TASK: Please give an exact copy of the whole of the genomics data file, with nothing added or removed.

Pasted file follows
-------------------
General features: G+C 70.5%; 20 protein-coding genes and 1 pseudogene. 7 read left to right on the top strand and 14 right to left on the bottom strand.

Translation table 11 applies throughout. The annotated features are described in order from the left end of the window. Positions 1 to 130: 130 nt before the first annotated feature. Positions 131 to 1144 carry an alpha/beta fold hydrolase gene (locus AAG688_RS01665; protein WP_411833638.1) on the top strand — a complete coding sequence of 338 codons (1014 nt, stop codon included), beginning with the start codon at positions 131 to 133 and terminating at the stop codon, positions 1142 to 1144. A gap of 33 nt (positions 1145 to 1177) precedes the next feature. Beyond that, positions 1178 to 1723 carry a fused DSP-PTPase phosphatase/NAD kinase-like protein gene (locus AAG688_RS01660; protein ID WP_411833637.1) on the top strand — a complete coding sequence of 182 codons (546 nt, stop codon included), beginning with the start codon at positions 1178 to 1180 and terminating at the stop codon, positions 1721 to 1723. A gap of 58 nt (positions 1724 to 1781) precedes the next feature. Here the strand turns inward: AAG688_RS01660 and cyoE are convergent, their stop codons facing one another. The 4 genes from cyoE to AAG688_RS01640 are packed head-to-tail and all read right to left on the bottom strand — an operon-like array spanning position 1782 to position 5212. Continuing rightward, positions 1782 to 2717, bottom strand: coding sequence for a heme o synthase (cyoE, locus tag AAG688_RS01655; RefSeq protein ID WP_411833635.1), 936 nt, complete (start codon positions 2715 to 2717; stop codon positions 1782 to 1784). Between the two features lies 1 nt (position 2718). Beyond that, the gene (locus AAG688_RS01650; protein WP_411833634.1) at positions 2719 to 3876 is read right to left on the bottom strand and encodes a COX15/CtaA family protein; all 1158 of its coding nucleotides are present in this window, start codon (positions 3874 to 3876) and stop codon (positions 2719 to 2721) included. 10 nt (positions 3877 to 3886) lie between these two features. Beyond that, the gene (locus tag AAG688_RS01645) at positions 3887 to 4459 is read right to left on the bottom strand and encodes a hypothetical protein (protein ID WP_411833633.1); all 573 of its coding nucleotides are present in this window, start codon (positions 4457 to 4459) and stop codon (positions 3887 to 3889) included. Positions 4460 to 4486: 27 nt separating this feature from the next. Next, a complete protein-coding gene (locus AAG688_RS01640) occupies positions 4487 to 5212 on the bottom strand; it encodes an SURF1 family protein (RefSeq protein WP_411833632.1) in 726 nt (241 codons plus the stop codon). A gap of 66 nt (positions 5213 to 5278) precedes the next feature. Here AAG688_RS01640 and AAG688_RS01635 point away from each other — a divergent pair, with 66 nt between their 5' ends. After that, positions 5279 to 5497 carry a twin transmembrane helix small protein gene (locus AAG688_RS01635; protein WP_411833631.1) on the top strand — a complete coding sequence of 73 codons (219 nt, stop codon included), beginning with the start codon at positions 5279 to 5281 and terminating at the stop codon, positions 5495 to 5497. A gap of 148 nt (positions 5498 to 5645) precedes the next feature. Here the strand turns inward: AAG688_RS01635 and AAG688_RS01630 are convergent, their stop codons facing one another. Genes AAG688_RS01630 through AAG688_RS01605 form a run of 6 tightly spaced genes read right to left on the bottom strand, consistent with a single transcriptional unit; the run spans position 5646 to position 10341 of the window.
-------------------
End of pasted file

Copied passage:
General features: G+C 70.5%; 20 protein-coding genes and 1 pseudogene. 7 read left to right on the top strand and 14 right to left on the bottom strand.

Translation table 11 applies throughout. The annotated features are described in order from the left end of the window. Positions 1 to 130: 130 nt before the first annotated feature. Positions 131 to 1144 carry an alpha/beta fold hydrolase gene (locus AAG688_RS01665; protein WP_411833638.1) on the top strand — a complete coding sequence of 338 codons (1014 nt, stop codon included), beginning with the start codon at positions 131 to 133 and terminating at the stop codon, positions 1142 to 1144. A gap of 33 nt (positions 1145 to 1177) precedes the next feature. Beyond that, positions 1178 to 1723 carry a fused DSP-PTPase phosphatase/NAD kinase-like protein gene (locus AAG688_RS01660; protein ID WP_411833637.1) on the top strand — a complete coding sequence of 182 codons (546 nt, stop codon included), beginning with the start codon at positions 1178 to 1180 and terminating at the stop codon, positions 1721 to 1723. A gap of 58 nt (positions 1724 to 1781) precedes the next feature. Here the strand turns inward: AAG688_RS01660 and cyoE are convergent, their stop codons facing one another. The 4 genes from cyoE to AAG688_RS01640 are packed head-to-tail and all read right to left on the bottom strand — an operon-like array spanning position 1782 to position 5212. Continuing rightward, positions 1782 to 2717, bottom strand: coding sequence for a heme o synthase (cyoE, locus tag AAG688_RS01655; RefSeq protein ID WP_411833635.1), 936 nt, complete (start codon positions 2715 to 2717; stop codon positions 1782 to 1784). Between the two features lies 1 nt (position 2718). Beyond that, the gene (locus AAG688_RS01650; protein WP_411833634.1) at positions 2719 to 3876 is read right to left on the bottom strand and encodes a COX15/CtaA family protein; all 1158 of its coding nucleotides are present in this window, start codon (positions 3874 to 3876) and stop codon (positions 2719 to 2721) included. 10 nt (positions 3877 to 3886) lie between these two features. Beyond that, the gene (locus tag AAG688_RS01645) at positions 3887 to 4459 is read right to left on the bottom strand and encodes a hypothetical protein (protein ID WP_411833633.1); all 573 of its coding nucleotides are present in this window, start codon (positions 4457 to 4459) and stop codon (positions 3887 to 3889) included. Positions 4460 to 4486: 27 nt separating this feature from the next. Next, a complete protein-coding gene (locus AAG688_RS01640) occupies positions 4487 to 5212 on the bottom strand; it encodes an SURF1 family protein (RefSeq protein WP_411833632.1) in 726 nt (241 codons plus the stop codon). A gap of 66 nt (positions 5213 to 5278) precedes the next feature. Here AAG688_RS01640 and AAG688_RS01635 point away from each other — a divergent pair, with 66 nt between their 5' ends. After that, positions 5279 to 5497 carry a twin transmembrane helix small protein gene (locus AAG688_RS01635; protein WP_411833631.1) on the top strand — a complete coding sequence of 73 codons (219 nt, stop codon included), beginning with the start codon at positions 5279 to 5281 and terminating at the stop codon, positions 5495 to 5497. A gap of 148 nt (positions 5498 to 5645) precedes the next feature. Here the strand turns inward: AAG688_RS01635 and AAG688_RS01630 are convergent, their stop codons facing one another. Genes AAG688_RS01630 through AAG688_RS01605 form a run of 6 tightly spaced genes read right to left on the bottom strand, consistent with a single transcriptional unit; the run spans position 5646 to position 10341 of the window.